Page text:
EDITORIAL: A speedy COVID-19 solution is the worst-case scenario

EDITORIAL: A speedy COVID-19 solution is the worst-case scenario

Doing what is needed means stretching this global pandemic out longer

All of our lives are very different right now and if all goes according to plan, this will last for quite some time.

While that may not be a positive thing to hear, it’s worth noting that following the recommendations and orders from public health officials should help end the COVID-19 pandemic, but it won’t do that soon.

Ending this quickly is actually the worst-case scenario.

Staying home and social distancing will extend this pandemic, and that is the point. The public health advice is meant to prevent the healthcare system from being overwhelmed, which means that as the virus inevitably affects all or most of us, the number of new cases needs to be spread over a long period of time.

• RELATED: Urgent letter about COVID-19 goes out to the communities of the Eastern Fraser Valley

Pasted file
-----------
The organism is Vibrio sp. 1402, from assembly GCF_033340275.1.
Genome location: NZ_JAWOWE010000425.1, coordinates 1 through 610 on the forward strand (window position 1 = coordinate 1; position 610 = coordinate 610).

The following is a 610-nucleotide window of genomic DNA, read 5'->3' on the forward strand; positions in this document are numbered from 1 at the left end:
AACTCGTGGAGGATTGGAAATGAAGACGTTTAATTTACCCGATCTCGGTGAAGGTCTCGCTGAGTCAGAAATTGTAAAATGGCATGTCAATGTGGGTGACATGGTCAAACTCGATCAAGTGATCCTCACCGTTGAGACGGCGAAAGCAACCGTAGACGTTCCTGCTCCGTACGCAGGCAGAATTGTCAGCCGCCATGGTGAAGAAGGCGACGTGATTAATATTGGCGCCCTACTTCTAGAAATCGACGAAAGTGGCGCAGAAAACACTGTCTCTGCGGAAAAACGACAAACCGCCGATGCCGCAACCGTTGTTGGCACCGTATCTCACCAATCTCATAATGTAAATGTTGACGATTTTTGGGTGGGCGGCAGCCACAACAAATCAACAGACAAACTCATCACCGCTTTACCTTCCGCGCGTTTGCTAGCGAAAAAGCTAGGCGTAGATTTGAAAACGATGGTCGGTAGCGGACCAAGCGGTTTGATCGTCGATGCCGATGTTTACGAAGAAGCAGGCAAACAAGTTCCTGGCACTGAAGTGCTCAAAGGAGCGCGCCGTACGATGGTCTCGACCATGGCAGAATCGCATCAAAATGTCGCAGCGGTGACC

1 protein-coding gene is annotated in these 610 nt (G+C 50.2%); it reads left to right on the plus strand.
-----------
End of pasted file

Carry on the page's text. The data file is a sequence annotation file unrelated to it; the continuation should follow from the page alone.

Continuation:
If all we want for is this to be over with quickly – as U.S. President Donald Trump has urged – we would go to hockey games, dance together in the streets. The problem with that scenario is that the health-care system would not be able to keep up and doctors would be forced to choose who lives and who dies.

And many, many vulnerable people would die.

There are those who suggest this is what should be done to help rescue the economy. The ones dying, some say, are in their 80s, maybe close to end of life anyway. This is not only heartless, it is also inaccurate. Look around your family, friends your workplace and you don’t have to look far to find someone with an underlying health condition that could make a COVID-19 infection deadly.

Whether it is cancer survivors or those with auto-immune disease, some people of any age are at risk of death from this virus.

The so-called flattening of the curve will extend the timeline of this pandemic, but hopefully make manageable taking care of those affected.

It’s easy to see how this all looks like an over-reaction but health-care professionals on the front lines say we should assume every person we come into contact with is positive.

“If you are not afraid of what is going on, then you don’t have a good understanding of it,” says a Toronto emergency room doctor.

Like the battle against climate change, this requires the implementation of frustrating measures that may damage the economy in the short term, but are required to save us in the long term.

This is our new inconvenient truth.

Black Press Media

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